Many of the remakes, rehashes and sequels come across as a little hollow, precisely for this reason. They don’t scratch the itch we want them to, as we realize we weren’t just missing the story: we were missing the intersection of a film with a particular time in our lives. Like someone moving back to their hometown after 10 years gone, we find things familiar but disconcerting. Everything’s just a little bit off, and nothing’s quite where it’s supposed to be. “Toy Story 4” taught this lesson well. It wasn’t afraid to radically change the status quo of the franchise. Instead of rehashing the same familiar ground, it managed to build off the framework of the past to create something unexpected and exciting. The moral of the story? You can’t go back – and sometimes you shouldn’t even try.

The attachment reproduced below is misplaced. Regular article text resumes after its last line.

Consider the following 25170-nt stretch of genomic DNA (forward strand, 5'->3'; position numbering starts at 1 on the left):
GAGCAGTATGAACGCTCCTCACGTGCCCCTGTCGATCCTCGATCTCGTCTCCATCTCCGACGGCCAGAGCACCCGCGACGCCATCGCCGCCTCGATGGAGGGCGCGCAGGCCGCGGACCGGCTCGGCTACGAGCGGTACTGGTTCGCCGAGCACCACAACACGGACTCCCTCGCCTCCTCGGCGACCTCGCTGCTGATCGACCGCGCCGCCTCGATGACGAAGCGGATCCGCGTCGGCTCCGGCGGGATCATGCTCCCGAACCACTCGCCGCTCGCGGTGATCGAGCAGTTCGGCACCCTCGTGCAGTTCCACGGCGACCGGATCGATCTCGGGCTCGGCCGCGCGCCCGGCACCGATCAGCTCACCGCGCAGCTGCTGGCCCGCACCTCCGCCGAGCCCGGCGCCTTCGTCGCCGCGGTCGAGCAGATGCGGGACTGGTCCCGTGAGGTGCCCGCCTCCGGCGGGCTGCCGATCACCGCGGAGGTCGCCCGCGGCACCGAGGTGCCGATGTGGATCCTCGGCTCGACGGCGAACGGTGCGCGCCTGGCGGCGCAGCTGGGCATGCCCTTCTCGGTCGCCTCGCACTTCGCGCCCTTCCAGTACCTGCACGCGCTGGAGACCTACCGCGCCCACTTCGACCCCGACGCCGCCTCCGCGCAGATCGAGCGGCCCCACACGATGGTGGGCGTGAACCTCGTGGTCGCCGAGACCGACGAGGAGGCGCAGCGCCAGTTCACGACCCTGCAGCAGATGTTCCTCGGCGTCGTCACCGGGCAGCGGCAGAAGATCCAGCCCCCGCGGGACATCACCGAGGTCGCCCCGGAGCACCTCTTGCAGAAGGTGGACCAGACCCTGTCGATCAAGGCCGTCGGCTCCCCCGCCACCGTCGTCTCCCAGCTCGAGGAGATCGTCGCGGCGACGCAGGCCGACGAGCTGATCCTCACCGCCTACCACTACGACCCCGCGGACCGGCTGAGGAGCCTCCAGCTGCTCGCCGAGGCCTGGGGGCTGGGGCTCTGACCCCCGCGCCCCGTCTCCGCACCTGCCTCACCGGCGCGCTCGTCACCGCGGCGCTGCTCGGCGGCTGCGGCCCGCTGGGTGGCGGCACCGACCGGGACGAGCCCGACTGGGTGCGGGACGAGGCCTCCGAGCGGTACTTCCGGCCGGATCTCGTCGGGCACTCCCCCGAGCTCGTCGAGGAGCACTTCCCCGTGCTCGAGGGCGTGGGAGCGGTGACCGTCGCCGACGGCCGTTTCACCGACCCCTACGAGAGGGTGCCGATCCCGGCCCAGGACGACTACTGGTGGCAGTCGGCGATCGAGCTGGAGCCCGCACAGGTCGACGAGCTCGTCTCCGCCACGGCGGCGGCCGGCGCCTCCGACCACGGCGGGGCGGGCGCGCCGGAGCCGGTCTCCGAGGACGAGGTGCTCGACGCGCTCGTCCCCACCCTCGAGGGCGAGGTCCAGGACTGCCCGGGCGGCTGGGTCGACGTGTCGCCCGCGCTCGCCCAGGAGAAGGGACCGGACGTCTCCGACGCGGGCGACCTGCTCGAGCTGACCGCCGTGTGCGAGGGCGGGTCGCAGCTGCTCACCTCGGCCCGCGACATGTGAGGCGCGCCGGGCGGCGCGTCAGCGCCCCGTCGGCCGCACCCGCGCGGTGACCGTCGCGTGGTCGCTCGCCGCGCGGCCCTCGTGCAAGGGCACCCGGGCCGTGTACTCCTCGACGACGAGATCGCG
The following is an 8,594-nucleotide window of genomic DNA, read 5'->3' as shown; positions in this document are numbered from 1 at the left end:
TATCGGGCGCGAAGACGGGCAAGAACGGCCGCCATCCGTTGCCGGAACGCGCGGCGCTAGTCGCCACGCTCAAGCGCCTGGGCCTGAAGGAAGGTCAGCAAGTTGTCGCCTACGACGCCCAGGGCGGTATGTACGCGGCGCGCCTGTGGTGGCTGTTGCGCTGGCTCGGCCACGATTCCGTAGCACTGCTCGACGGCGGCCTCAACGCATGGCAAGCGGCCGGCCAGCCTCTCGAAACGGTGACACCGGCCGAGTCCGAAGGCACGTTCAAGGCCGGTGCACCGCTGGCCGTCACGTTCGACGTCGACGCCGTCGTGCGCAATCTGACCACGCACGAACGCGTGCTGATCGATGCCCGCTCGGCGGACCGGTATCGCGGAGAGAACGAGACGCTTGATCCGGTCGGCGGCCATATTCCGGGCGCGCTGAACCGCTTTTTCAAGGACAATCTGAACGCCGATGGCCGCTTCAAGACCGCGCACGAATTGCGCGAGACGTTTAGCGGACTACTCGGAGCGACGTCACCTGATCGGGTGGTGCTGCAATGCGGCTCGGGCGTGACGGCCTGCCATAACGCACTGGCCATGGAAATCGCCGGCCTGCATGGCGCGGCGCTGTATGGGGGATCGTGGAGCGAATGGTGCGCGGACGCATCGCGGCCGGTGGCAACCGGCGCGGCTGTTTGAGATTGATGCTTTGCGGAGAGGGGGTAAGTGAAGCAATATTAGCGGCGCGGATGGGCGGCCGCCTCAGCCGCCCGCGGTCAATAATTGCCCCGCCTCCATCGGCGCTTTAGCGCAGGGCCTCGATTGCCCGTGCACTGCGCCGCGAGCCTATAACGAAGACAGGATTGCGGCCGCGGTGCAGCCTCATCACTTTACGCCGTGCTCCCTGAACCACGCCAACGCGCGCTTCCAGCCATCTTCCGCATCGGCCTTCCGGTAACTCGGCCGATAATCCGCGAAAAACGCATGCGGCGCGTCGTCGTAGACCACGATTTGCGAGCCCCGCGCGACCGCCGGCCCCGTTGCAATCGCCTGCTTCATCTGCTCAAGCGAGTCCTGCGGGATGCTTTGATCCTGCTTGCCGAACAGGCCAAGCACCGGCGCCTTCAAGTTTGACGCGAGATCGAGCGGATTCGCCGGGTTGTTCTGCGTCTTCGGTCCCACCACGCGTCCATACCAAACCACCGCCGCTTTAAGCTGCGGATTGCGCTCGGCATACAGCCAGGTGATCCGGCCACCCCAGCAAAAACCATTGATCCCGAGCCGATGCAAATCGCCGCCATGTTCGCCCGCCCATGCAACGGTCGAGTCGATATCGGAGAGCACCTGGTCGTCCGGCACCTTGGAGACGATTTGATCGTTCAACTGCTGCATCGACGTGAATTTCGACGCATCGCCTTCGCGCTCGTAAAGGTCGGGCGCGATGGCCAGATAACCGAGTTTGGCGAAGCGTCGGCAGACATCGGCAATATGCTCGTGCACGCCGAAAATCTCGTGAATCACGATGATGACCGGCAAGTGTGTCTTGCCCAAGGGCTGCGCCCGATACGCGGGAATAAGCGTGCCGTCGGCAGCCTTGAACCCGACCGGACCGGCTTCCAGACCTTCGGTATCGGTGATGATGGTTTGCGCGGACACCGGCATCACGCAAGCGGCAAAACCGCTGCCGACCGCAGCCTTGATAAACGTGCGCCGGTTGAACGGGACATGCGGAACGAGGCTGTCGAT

Sparking Gospel Conversations
Film is a fruit of the common grace of God, an exercising of the creative muscles our Creator gave us when he created us in his image. These quick takes don’t tell us everything we can derive from the stories of Hollywood, nor should we try to sanctify every major film. But it’s fair to say that we can learn something — about ourselves or about our culture — from everything we create.
Creation teaches us about its creator. The skies pour forth knowledge about God, and movies tell us what their makers value and how they think about the world around them and God above them. Put that lens on the next time you walk into the theater, and you might find something edifying in some very surprising places. Use those lessons to spark gospel conversations with your film-loving friends, and you might find avenues into evangelism you never expected.